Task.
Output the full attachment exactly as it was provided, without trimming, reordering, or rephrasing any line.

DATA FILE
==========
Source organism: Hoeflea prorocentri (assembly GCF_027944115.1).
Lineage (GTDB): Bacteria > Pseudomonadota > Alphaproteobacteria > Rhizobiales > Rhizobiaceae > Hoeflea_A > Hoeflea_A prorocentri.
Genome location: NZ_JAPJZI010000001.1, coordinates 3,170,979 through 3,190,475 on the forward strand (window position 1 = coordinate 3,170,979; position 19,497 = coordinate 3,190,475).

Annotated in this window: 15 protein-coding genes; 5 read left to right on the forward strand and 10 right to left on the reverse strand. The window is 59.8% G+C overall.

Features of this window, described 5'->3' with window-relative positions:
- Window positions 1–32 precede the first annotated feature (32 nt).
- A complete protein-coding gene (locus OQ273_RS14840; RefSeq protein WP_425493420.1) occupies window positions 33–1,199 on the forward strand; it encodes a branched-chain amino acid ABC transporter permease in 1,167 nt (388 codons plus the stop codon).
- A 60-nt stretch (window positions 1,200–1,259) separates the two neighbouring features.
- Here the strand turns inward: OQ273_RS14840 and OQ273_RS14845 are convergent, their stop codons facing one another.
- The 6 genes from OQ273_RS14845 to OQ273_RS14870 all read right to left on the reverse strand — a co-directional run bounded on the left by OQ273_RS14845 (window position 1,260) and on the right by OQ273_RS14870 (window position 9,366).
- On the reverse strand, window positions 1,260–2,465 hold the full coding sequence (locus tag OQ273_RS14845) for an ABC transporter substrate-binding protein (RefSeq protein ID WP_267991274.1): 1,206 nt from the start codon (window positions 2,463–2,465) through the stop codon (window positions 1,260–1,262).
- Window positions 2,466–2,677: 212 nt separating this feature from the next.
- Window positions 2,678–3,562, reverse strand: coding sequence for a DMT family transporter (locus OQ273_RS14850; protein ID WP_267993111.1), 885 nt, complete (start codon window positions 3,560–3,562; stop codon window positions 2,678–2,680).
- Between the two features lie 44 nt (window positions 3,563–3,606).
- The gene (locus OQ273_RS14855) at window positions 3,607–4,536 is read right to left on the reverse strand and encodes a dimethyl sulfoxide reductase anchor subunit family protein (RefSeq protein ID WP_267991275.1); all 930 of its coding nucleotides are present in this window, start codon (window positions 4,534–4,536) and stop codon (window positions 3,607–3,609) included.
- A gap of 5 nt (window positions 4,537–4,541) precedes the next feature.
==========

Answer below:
Source organism: Hoeflea prorocentri (assembly GCF_027944115.1).
Lineage (GTDB): Bacteria > Pseudomonadota > Alphaproteobacteria > Rhizobiales > Rhizobiaceae > Hoeflea_A > Hoeflea_A prorocentri.
Genome location: NZ_JAPJZI010000001.1, coordinates 3,170,979 through 3,190,475 on the forward strand (window position 1 = coordinate 3,170,979; position 19,497 = coordinate 3,190,475).

Annotated in this window: 15 protein-coding genes; 5 read left to right on the forward strand and 10 right to left on the reverse strand. The window is 59.8% G+C overall.

Features of this window, described 5'->3' with window-relative positions:
- Window positions 1–32 precede the first annotated feature (32 nt).
- A complete protein-coding gene (locus OQ273_RS14840; RefSeq protein WP_425493420.1) occupies window positions 33–1,199 on the forward strand; it encodes a branched-chain amino acid ABC transporter permease in 1,167 nt (388 codons plus the stop codon).
- A 60-nt stretch (window positions 1,200–1,259) separates the two neighbouring features.
- Here the strand turns inward: OQ273_RS14840 and OQ273_RS14845 are convergent, their stop codons facing one another.
- The 6 genes from OQ273_RS14845 to OQ273_RS14870 all read right to left on the reverse strand — a co-directional run bounded on the left by OQ273_RS14845 (window position 1,260) and on the right by OQ273_RS14870 (window position 9,366).
- On the reverse strand, window positions 1,260–2,465 hold the full coding sequence (locus tag OQ273_RS14845) for an ABC transporter substrate-binding protein (RefSeq protein ID WP_267991274.1): 1,206 nt from the start codon (window positions 2,463–2,465) through the stop codon (window positions 1,260–1,262).
- Window positions 2,466–2,677: 212 nt separating this feature from the next.
- Window positions 2,678–3,562, reverse strand: coding sequence for a DMT family transporter (locus OQ273_RS14850; protein ID WP_267993111.1), 885 nt, complete (start codon window positions 3,560–3,562; stop codon window positions 2,678–2,680).
- Between the two features lie 44 nt (window positions 3,563–3,606).
- The gene (locus OQ273_RS14855) at window positions 3,607–4,536 is read right to left on the reverse strand and encodes a dimethyl sulfoxide reductase anchor subunit family protein (RefSeq protein ID WP_267991275.1); all 930 of its coding nucleotides are present in this window, start codon (window positions 4,534–4,536) and stop codon (window positions 3,607–3,609) included.
- A gap of 5 nt (window positions 4,537–4,541) precedes the next feature.